Compliance standards and guidelines continue to gain traction and are being implemented in many industries as well as across local and national government agencies. While some standards are optional, the majority are required and often levy hefty fines for noncompliance. Popular opinion is that only companies within regulated industries need to worry about cybersecurity, believing that data protection is only a requirement for regulatory compliance.
However, any organization that receives, stores, or handles consumer or sensitive business data needs to protect that information — it’s always at risk. Hackers never stop looking for the weakest link in a network, and employees can pose threats through negligence or bad intention.
What is regulatory compliance?
Regulatory compliance is a set of rules that organizations must follow to protect sensitive information and human safety. This means following external legal mandates set forth by the state, federal, or international government.
Here are our top four tips for cybersecurity regulatory compliance:
1. Identify Which Requirements May Apply.
First, determine which regulations or laws you and your customers must follow. To start, data breach notification regulations exist in every state in the United States, requiring you to tell customers if their personal information is compromised.
For example, if your business deals with the financial information of a New York resident, you would be subject to the New York Department of Financial Services (NYDFS) Cybersecurity Regulation’s set of standards.
Furthermore, the California Consumer Privacy Act and the NYDFS Cybersecurity Regulation impose restrictions that may apply to your firm based in any state if you deal with data covered by these laws.
2. Implement Policies, Procedures, And Process Controls.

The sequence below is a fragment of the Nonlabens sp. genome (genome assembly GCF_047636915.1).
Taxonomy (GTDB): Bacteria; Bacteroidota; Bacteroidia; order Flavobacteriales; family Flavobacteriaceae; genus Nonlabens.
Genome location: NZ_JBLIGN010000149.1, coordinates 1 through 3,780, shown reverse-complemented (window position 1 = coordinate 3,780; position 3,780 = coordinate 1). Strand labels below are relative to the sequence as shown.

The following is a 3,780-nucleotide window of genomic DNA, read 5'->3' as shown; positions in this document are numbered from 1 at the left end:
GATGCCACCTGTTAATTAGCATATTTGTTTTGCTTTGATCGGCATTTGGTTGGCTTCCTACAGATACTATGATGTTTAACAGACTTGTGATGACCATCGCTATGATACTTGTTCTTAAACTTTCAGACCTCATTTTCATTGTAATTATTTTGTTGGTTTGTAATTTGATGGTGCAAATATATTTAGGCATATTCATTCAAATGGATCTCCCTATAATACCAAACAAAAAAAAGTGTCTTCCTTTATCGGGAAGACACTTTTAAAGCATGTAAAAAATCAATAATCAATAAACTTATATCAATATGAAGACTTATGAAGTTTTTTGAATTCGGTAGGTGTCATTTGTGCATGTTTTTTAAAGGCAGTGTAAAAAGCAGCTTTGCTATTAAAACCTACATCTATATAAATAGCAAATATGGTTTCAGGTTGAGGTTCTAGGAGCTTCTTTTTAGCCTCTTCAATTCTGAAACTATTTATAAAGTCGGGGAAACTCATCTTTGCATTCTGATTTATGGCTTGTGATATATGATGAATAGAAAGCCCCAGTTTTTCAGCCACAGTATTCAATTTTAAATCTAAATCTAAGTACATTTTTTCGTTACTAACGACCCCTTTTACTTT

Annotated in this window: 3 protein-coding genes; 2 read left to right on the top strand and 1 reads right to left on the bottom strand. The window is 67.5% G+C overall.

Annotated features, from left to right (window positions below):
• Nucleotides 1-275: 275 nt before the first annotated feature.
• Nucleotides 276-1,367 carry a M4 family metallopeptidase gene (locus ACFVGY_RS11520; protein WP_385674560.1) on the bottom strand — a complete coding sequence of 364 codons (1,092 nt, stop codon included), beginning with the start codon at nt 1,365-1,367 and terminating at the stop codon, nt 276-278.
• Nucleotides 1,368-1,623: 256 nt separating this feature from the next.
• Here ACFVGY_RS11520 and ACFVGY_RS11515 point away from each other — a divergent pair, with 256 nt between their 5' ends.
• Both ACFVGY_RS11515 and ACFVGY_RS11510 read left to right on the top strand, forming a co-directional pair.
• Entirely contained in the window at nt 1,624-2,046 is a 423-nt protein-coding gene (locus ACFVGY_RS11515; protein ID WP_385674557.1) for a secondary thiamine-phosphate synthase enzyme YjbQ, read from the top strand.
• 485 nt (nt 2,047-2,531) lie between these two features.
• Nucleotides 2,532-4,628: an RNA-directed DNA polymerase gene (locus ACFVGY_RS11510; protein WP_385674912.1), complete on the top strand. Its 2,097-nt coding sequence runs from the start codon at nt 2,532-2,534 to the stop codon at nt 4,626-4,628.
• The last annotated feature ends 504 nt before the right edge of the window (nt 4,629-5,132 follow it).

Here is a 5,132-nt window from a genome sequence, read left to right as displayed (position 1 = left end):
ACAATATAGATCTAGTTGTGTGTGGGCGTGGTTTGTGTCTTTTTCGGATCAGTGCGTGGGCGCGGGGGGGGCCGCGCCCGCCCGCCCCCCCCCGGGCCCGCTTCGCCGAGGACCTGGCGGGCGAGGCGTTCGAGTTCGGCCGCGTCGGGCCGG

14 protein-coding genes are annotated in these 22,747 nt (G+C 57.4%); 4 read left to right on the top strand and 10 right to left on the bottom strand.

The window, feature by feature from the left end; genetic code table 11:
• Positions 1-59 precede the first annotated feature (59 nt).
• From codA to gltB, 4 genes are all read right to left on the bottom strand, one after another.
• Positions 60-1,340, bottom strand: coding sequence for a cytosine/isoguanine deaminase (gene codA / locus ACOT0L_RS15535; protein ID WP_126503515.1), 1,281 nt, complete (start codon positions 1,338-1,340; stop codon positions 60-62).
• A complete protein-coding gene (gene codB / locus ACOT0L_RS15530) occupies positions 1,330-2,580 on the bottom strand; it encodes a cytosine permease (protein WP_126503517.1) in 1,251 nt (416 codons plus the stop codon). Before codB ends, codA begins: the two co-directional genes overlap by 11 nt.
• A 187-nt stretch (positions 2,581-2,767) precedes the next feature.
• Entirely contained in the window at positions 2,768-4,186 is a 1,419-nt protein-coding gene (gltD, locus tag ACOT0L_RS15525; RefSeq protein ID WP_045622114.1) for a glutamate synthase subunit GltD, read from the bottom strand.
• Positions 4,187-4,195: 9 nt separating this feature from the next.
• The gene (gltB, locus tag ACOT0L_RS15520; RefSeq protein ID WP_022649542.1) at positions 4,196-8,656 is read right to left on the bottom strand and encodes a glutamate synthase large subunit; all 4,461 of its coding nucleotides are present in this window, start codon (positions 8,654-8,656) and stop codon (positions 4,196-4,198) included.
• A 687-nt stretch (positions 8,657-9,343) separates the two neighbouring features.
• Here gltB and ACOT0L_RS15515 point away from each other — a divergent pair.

It’s not only about technology when it comes to cybersecurity regulatory compliance. It’s also critical for both compliance and safety to have risk-mitigation policies and processes in place. There’s no technical precaution in the world that can prohibit a committed employee from downloading malware to company systems or visiting unsafe websites.
3. Conduct Regular Audits And Technical Reviews.
It’s essential to perform regular audits (or technical reviews) of your own IT security and privacy programs, systems, and software to be sure they are providing the protection you think they are. Although, there’s still no guarantee against a data breach even if you are doing all the right things correctly. That’s why it’s essential you maintain ongoing documentation of your own compliance efforts to protect yourself by showing “due care” and side-stepping accusations of negligence.
4. Invest In The Right Tool.
Make your life simpler by investing in the right tool. Compliance Manager GRC, a Kaseya company, for example, gives you the power to reduce IT risk by ensuring compliance with government or industry standards. It also encompasses custom IT requirements included in any business contract, any insurance policy, or your own IT security policies and procedures. It automates data gathering, issue management, and all the documentation required to prove due care to any internal or external auditor.
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